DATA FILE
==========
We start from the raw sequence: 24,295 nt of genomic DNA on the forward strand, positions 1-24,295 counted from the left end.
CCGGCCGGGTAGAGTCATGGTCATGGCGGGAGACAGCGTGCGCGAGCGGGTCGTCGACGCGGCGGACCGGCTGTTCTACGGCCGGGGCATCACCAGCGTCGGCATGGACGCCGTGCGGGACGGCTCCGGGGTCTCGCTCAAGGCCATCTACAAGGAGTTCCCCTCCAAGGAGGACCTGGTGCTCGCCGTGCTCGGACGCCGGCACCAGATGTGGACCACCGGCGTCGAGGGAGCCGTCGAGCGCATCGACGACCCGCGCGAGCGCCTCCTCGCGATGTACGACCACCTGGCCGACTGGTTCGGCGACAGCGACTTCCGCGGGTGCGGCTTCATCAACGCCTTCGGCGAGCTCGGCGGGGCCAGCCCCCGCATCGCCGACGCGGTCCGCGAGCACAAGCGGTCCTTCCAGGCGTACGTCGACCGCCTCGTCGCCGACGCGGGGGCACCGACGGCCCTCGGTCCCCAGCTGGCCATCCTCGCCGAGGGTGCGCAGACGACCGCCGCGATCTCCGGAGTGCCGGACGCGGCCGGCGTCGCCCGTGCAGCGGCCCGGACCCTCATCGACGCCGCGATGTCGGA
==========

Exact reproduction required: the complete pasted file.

We start from the raw sequence: 24,295 nt of genomic DNA on the forward strand, positions 1-24,295 counted from the left end.
CCGGCCGGGTAGAGTCATGGTCATGGCGGGAGACAGCGTGCGCGAGCGGGTCGTCGACGCGGCGGACCGGCTGTTCTACGGCCGGGGCATCACCAGCGTCGGCATGGACGCCGTGCGGGACGGCTCCGGGGTCTCGCTCAAGGCCATCTACAAGGAGTTCCCCTCCAAGGAGGACCTGGTGCTCGCCGTGCTCGGACGCCGGCACCAGATGTGGACCACCGGCGTCGAGGGAGCCGTCGAGCGCATCGACGACCCGCGCGAGCGCCTCCTCGCGATGTACGACCACCTGGCCGACTGGTTCGGCGACAGCGACTTCCGCGGGTGCGGCTTCATCAACGCCTTCGGCGAGCTCGGCGGGGCCAGCCCCCGCATCGCCGACGCGGTCCGCGAGCACAAGCGGTCCTTCCAGGCGTACGTCGACCGCCTCGTCGCCGACGCGGGGGCACCGACGGCCCTCGGTCCCCAGCTGGCCATCCTCGCCGAGGGTGCGCAGACGACCGCCGCGATCTCCGGAGTGCCGGACGCGGCCGGCGTCGCCCGTGCAGCGGCCCGGACCCTCATCGACGCCGCGATGTCGGA